Don't Let Social Media Kill You

Posted on June 26th 2014

Don't Let Social Media Kill You

when social media hurtsOk, maybe not death, but impact to your business. In a previous article I wrote about the fake likes, followers, and building a false perception in social media, and now for some more of the dark side.

Word of mouth is fast, but word of tweets is faster. How many times have celebrities been reported to have died via an R.I.P. trending topic on Twitter? Get a major social networker tweeting about a bad experience with your company and product and it could impact sales significantly. Even someone with just a few hundred followers or friends can spread information about your company to their network, and it could go viral. You shouldn't discount anyone on social media outlets, address their concerns promptly, your communication with them becomes public so handle your responses wisely.

Misleading or false reviews posted by competitors. I see a lot of this on the local level, for example many sites like Google, or Yahoo have local company listings where customers can post reviews of the companies. I know one instance where the competing company posted a very bad review about a company, they didn't even take the effort to hide their user name which contained the name of the company. Even though this was obvious to the company, it may not be obvious to a potential customer who is using the search engine as a means to determine who to do business with. Keep an eye open for this type of social media manipulation.

Employees spilling the beans. Does your company have a policy on social networking? It might be something you should consider. In a competitive business environment an employee may inadvertently spill the beans on some trade secrete about your product or service. Also, how does your employee represent themselves online? In their profile they may be broadcasting that their employee of your company, but maybe the behave in a way that some might find objectionable. It may impact your company in a variety of ways, potential employees, customers, etc, may wonder what kind of folks do you hire?

Just plain wrong posts to take advantage of a trending topic - Some companies have no clue when it comes to posting on social media and will use events happening in the news to promote their products. Don't figure you'll take advantage of a trending tag and post it on tweet to get more exposure. Some companies have taken deaths, court verdicts, starving children, and other trending topics and attached to them to their posts. It doesn't work, and can be taken not in the way it was intended. Have several people review the post if there is doubt. You don't need thousands of folks tweeting you saying how wrong you were for posting that tweet.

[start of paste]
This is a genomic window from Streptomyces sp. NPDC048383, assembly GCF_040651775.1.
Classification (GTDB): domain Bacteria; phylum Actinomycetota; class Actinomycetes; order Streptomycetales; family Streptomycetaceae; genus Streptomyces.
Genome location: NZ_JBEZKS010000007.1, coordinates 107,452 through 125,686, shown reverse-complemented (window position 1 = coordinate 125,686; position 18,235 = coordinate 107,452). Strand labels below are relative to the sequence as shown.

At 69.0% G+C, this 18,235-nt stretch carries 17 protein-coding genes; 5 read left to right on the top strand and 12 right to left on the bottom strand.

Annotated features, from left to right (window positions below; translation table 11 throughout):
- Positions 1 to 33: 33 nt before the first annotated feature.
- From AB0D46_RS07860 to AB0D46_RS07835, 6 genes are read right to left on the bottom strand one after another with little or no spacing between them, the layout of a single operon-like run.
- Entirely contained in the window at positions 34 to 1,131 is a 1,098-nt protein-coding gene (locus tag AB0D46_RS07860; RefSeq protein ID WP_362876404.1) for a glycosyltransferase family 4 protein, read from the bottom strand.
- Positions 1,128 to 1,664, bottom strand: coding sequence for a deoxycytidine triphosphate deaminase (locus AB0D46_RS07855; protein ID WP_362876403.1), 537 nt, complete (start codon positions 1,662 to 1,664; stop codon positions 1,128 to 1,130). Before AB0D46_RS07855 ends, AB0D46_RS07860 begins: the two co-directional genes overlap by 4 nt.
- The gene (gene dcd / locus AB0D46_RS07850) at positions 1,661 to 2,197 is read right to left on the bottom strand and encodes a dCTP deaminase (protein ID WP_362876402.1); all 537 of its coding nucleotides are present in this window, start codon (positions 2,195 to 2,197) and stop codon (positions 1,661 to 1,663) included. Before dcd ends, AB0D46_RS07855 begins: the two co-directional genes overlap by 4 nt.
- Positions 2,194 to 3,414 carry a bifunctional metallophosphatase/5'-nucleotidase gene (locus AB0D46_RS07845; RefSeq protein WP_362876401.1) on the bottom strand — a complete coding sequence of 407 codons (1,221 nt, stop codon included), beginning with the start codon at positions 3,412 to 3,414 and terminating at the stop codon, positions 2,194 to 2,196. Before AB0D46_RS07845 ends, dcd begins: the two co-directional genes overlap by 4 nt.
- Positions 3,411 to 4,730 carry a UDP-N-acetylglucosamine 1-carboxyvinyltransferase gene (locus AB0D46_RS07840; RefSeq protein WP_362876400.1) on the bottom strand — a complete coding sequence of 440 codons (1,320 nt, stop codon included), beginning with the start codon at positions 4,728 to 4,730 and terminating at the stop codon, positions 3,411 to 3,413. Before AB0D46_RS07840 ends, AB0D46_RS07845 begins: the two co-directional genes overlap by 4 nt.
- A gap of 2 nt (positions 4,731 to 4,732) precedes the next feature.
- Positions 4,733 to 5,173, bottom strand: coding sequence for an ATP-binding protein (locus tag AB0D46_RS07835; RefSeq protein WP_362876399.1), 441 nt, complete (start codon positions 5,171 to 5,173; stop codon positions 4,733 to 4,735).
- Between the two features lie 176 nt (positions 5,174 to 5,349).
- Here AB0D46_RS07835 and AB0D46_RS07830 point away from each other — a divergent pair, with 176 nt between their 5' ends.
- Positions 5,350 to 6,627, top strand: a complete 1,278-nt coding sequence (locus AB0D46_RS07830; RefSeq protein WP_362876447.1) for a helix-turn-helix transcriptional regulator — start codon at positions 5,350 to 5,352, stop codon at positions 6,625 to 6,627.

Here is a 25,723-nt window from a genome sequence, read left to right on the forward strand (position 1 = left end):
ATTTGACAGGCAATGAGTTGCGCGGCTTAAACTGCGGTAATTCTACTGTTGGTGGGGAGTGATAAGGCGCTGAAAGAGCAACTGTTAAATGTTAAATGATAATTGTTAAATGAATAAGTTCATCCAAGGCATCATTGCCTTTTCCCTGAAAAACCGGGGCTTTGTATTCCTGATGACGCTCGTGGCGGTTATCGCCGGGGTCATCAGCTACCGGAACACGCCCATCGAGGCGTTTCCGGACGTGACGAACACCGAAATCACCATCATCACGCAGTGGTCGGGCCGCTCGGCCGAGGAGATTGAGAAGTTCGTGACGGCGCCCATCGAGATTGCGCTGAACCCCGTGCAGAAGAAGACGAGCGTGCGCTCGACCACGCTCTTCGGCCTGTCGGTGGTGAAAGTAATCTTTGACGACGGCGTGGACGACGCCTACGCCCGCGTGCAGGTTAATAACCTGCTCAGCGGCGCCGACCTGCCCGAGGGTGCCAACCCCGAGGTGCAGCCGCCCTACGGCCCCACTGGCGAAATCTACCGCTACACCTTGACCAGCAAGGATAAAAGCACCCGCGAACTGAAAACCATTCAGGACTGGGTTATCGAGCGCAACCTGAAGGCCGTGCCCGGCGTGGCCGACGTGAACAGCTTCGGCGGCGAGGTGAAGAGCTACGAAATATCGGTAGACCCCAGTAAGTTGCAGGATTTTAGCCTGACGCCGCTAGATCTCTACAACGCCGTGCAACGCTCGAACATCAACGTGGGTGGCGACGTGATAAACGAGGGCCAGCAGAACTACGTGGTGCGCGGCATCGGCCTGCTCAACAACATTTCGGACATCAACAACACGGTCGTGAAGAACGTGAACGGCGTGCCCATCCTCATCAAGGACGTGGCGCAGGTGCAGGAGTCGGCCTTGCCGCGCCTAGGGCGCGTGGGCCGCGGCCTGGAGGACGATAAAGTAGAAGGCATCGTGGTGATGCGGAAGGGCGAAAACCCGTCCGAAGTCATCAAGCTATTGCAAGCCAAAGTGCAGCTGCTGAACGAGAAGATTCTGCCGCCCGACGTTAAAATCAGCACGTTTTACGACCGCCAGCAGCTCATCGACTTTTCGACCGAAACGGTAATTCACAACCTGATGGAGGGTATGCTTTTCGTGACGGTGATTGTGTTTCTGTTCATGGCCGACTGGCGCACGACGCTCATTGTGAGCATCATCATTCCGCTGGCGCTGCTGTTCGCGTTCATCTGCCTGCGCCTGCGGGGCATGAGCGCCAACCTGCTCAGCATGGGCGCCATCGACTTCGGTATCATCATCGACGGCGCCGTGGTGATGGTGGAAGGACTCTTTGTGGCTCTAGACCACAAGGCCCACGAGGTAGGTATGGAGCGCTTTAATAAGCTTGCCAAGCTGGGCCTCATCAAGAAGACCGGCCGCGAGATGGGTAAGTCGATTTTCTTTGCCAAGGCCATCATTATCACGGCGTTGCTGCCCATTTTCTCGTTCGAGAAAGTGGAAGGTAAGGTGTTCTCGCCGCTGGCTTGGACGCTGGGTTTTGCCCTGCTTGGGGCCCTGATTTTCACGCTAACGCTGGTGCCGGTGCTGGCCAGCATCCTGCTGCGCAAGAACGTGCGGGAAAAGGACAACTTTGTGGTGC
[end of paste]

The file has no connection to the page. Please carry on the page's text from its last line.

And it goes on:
Automated tweets - I see this a lot, where you tag a post, and then all of the sudden someone retweeted it just because they're using some automated bot to keyword search a post. You might not want to retweet every post with a phrase in it, can it be used in a way you don't agree with? Maybe someone just wants to mess around with you and see what happens.

More power to the people - The social web is growing and there is no way a company can ignore it. If you build up a social community for your site, and leaders arise, they also obtain power and influence. Say you have that MVP in your online community, and they object to a company move, or policy, how are you going to address it? They're not employees and aren't under policy, even if you remove the posts, that will most likely anger them, and they could use other outlets like Twitter, to voice their opinion.

Some companies directly involve social networkers, and the power players in their online community in the company strategy. Companies that recognize social networking, use it effectively in communicating with their customers. There's nothing preventing you from recognizing those leaders, getting them involved in the direction of products and services (have them sign a non-disclosure agreement for that coveted MVP designation so you have some legal course to take if things go wrong).

The main thing to succeed in the social web is to create a plan to address issues as they arise. Be responsive if something does happen. Many companies today hire full time social networking professionals to manage online outreach, it may be something to consider.

Good luck and keep tweeting!

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patricksantry

Patrick Santry

US Army veteran with over 19 years experience in planning, developing, and implementing state of the art content management systems (CMS), infrastructure, and enterprise architecture. Led cross-functional teams with diverse technical and business backgrounds. Well-rounded IT background of infrastructure management (networks, systems, web-hosting) and software development management. BS in Computer Information Systems. Four time recipient of the Microsoft MVP Award, and author of books on web technologies.

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